Pet Prep Countdown
Snowbird Pet Prep
As the leaves turn vibrant colors and the weather changes, your pet's preparations are likely in the advanced stages of completion. Every snowbird season the needs of your pet should be reassessed based on their physical and emotional well being, as well as your own. You and your pet will be less stressed if you are both adequately prepared for the journey well in advance. There are four major areas of evaluation prior to departing for your snowbird destination.
Four Key Areas of Evaluation
1. Daily Necessities
--Food, treats and nutritional supplements
--Tags and licenses
--Medication, heartworm, flea / tick prevention
--Leashes, collars, restraints
--Toys, bowls, bedding
--Brushes, combs, shampoo, grooming supplies
--Flashlights, reflectors and specialty night lighting
--E-collar and charger
--Skills / training
--Veterinary care: annual check-up
--Preventative care: kennel cough, heartworm / flea / tick; probiotics
--Copies of medical records
--Vehicle to / from
--Accessories / cages / restraints / ramps
--Hotel to / from your homes: steps, elevators, refrigeration for food / meds, etc
--Your seasonal home: steps, elevators
--Linens / sheets / furniture covers
--Monitoring systems: webcam and / or other devices
Evaluate and Organize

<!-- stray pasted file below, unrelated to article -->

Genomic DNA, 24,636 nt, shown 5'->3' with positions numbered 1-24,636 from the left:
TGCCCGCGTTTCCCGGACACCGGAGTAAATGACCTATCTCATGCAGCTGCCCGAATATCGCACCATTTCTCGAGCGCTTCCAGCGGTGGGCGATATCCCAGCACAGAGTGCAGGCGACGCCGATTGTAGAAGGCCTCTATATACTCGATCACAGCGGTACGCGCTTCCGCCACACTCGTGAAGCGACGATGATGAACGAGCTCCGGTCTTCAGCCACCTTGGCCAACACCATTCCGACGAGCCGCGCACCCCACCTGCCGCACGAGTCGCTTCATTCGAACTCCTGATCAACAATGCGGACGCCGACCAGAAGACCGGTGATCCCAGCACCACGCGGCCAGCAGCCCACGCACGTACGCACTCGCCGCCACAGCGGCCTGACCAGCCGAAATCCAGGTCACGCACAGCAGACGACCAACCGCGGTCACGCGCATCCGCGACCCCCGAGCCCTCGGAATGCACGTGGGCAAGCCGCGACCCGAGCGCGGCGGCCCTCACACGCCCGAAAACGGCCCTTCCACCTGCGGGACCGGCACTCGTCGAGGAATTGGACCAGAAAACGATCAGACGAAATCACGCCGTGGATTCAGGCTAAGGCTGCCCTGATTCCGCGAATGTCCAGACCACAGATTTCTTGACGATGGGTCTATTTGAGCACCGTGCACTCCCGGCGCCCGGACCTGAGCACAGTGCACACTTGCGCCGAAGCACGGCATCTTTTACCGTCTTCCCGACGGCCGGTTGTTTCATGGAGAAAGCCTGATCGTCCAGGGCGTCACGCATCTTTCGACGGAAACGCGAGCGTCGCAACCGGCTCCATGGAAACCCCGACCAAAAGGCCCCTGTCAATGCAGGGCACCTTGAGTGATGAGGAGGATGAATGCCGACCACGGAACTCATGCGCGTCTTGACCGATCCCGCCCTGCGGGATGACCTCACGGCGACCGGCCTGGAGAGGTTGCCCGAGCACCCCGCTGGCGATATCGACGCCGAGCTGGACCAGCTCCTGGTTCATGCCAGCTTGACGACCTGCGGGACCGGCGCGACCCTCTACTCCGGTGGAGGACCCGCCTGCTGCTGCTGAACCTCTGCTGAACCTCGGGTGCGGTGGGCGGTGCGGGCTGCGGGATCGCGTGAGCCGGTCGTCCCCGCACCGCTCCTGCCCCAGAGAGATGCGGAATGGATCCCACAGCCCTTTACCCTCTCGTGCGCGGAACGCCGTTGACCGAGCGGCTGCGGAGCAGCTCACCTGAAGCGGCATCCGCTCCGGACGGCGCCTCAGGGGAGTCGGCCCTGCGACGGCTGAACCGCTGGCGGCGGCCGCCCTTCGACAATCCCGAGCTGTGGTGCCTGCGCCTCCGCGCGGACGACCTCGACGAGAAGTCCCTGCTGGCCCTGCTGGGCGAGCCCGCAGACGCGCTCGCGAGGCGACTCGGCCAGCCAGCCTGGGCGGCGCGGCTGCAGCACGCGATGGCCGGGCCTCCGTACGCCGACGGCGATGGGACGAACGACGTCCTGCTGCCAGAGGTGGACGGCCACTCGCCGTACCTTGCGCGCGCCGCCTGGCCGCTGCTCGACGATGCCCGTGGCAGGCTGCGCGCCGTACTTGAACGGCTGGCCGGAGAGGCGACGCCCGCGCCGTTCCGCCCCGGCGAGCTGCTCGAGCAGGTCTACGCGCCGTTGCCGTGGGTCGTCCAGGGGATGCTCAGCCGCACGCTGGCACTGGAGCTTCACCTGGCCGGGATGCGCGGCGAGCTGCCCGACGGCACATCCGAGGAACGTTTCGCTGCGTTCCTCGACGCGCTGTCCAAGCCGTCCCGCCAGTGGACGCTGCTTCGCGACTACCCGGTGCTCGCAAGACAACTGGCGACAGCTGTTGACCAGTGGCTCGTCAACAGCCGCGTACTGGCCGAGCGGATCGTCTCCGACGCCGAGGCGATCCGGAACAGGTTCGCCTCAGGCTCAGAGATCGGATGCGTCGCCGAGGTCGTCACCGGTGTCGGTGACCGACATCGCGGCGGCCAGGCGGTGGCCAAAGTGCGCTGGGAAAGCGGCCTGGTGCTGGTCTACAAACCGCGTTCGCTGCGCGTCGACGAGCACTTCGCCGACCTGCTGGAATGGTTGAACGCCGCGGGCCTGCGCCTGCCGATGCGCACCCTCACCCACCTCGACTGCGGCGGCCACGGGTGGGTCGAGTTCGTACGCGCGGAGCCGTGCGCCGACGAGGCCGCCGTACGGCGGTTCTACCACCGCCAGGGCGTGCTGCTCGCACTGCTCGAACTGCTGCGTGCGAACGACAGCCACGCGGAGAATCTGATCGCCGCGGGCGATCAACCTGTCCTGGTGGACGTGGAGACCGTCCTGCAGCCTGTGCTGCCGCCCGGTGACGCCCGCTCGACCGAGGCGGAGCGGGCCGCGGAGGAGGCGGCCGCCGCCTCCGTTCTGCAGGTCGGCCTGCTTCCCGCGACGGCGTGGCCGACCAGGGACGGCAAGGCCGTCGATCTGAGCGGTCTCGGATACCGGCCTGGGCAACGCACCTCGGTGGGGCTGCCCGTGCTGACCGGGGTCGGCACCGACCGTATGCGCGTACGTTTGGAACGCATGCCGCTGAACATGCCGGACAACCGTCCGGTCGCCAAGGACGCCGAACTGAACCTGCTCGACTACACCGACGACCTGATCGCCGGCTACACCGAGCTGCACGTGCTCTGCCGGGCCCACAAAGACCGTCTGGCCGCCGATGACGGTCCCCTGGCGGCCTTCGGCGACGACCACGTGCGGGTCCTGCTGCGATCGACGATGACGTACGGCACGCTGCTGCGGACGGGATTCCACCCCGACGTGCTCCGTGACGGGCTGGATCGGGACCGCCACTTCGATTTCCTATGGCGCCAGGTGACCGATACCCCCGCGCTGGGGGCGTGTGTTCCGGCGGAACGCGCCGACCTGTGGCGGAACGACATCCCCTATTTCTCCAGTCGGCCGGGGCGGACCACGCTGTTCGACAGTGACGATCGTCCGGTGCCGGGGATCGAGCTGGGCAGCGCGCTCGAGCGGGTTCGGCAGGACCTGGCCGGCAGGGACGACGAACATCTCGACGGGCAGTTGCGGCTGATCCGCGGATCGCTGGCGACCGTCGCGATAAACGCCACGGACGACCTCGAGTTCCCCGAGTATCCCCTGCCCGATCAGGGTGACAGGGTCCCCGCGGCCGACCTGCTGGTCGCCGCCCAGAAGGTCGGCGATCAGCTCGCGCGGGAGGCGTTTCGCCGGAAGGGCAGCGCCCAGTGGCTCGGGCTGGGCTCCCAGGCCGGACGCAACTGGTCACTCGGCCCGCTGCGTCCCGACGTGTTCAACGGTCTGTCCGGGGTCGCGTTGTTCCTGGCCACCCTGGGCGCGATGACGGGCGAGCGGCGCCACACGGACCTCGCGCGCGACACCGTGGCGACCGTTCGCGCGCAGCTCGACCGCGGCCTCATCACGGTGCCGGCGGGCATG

In just four years, we've experienced the full range of emotional and physical limitations. The first year our 11 year old Golden Retriever, Reilly, was advanced in age and seriously ill with an end-of-life kidney condition. She was unable to climb steps and lacked the energy to walk except short distances. Reilly was on the complete opposite end of the spectrum compared to our 10 month old Golden Retriever puppy, Bodie who made his debut our second season. Bodie is now a fully grown, 90 pound, rambunctious two-year-old whose needs are ever evolving, including training and retraining.
Skills / Training
Bodie, being larger and stubborn, basically calls the shots, especially when walking on a leash. He was able to wiggle right out of the heavy duty harness we originally used, so we tried many more harnesses looking for one that is escape-proof. Finally, we found a rope-style harness that works for us. I liken it to the same principles as ranchers use with calves. Because our Northern yard is fenced in, it becomes necessary to re-train on a leash every Autumn when the weather cools down so we are ready for our snowbird home where every visit outdoors is on a leash.
There is nothing more stressful than worrying about your beloved pet escaping in an unfamiliar area. So, we also purchased an e-collar as a back up. We do not use the shock setting because the vibration mode is very effective, but it's cumbersome to put the collar on/off and it is not intended for the dog to wear all the time. When the e-collar appears, our dog's behavior normally improves just by looking at it.
Other skills such as ramp training and improved socialization may be necessary. With a dense population of people with pets running the gammet of all personality types, it can become very dicey when encountering them in public spaces. Think ahead to give enough time to address all the changes for you and your pet each season.
Prior to our first season, we purchased a pet ramp to assist elderly Reilly with getting into our sedan. But, upon testing it, we realized due to the angle of the passenger doors, it was impossible to use the ramp. So Reilly had to be boosted into the car.